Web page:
Newsworthy, Late-breaking Information from Web-based Sources, Professional Societies and Government Agencies
New KCJ Website Will Offer Exciting Resource With Impact, Analyses to Unpack Emerging Data
NEW YORK—Where do you go for reliable, insightful, and late-breaking news online? Beginning April 15, the Kidney Cancer Journal will unveil dramatic changes to its website, providing readers with a new dimension of content all obtainable digitally. From a regularly updated newsfeed to analyses following articles in the journal, readers will have a dynamic source of information that digs behind the headlines to unpack the most impactful information, bringing you results with translational importance. For 17 years the journal has established a reputation as the most comprehensive source on renal cell carcinoma trends. By enhancing the website, the journal will keep you up to date on late-breaking news while analyzing its significance.
A Demographic Snapshot: Who Attends GU ASCO Meeting?
SAN FRANCISCO—The American Society of Clinical Oncology (ASCO) offers a quick summary on who attends its GU meeting. The demographics for 2019 are expected to be similar to last year’s results when 4500 attended the meeting. Here is the breakout of who attends:
- Spouse, Guest, Media—66
- Domestic Attendees—50%
- International Attendees—50%
TOP 5 COUNTRIES
- United States—2057
- United Kingdom—161
- 65 Other Countries—1365
FDA Gives Priority Status to Avelumab-Axitinib Combination
SILVER SPRING, MD—The FDA has accepted for priority review a supplemental Biologics License Application for Merck’s Bavencio (avelumab) in combination with Inlyta (axitinib) for patients with advanced renal cell carcinoma (RCC). The submission is based on data from the pivotal Phase III JAVELIN Renal 101 trial, in which 30 clinical programs and more than 9,000 patients evaluated across more than 15 different tumor types.In addition to RCC, these tumor types include breast, gastric/gastro-esophageal junction, and head and neck cancers, Merkel cell carcinoma, non-small cell lung cancer, and urothelial carcinoma. Clear cell carcinoma, accounts for approximately 70% of all RCC cases, with an estimated 73,820 new cases of kidney cancer expected to be diagnosed in the US in 2019.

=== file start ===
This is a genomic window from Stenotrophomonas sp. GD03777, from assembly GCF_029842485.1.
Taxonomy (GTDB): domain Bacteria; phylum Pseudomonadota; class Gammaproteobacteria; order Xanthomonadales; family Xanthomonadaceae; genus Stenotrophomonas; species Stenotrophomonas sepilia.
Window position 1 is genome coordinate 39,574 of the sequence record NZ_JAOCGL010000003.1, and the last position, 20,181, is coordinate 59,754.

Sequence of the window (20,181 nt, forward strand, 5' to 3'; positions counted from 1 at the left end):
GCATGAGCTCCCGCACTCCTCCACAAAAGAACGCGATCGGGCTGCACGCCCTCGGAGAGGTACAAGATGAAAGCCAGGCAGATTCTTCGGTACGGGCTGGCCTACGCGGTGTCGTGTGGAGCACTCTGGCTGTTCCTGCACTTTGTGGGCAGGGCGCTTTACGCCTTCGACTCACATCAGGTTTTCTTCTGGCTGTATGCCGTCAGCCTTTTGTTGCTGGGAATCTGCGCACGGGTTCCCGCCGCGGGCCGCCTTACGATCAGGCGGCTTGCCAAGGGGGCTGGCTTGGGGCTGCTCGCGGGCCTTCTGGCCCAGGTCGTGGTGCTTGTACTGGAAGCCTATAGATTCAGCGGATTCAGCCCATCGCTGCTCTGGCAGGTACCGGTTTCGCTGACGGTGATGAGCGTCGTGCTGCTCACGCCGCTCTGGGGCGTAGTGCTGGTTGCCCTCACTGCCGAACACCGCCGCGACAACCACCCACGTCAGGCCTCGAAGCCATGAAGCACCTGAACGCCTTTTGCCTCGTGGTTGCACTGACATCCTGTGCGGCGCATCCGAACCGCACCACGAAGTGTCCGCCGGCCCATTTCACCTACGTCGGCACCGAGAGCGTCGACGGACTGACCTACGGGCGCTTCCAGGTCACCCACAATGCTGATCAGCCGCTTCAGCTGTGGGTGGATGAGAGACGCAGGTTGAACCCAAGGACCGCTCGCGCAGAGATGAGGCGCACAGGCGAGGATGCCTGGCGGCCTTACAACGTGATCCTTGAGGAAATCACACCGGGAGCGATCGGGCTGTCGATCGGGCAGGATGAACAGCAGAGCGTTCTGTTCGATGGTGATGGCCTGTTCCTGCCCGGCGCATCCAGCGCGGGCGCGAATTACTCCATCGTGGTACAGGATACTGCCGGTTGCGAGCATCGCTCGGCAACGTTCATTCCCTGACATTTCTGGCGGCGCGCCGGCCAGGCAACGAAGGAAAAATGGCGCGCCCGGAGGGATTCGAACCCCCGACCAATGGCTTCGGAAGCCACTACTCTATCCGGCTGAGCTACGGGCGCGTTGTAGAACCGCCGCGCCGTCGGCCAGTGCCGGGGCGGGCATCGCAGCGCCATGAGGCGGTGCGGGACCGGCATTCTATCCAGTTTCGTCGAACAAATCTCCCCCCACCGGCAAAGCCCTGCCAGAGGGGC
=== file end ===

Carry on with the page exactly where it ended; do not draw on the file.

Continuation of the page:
Tivozanib, Still Seeking FDA Approval, Scores Favorable Results in Phase 3
Tivozanib, a tyrosine kinase inhibitor with a troubled history at the FDA despite its approval in Europe, is making progress in a Phase 3 trial that may yet set the stage for the drug to become a part of treatment selection in the US.
Patients with refractory metastatic renal cell carcinoma (mRCC) have better outcomes when treated with tivozanib compared with sorafenib, according to study findings presented at the 2019 Genitourinary Cancers Symposium. In the TIVO-3 phase 3 trial (ClinicalTrials.gov Identifier: NCT02627963), which compared the drugs in patients with mRCC who had received 2 or 3 prior systematic therapies that failed, median progression-free survival (PFS) was 5.6 months (95% CI, 7.3-5.3) among patients who received tivozanib compared with 3.9 months (95% CI, 5.6-3.7) for patients treated with sorafenib, lead investigator Brian I. Rini, MD, of the Cleveland Clinic Taussig Cancer Institute, reported. Tivozanib treatment was associated with a significant 27% decreased risk of disease progression (hazard ratio 0.73; P =.02) compared with sorafenib therapy. In addition, the PFS rate at 2 years was higher in the tivozanib compared with the sorafenib arm (18% vs 5%). Furthermore, tivozanib-treated patients had a higher objective response rate compared with sorafenib recipients (18% vs 8%).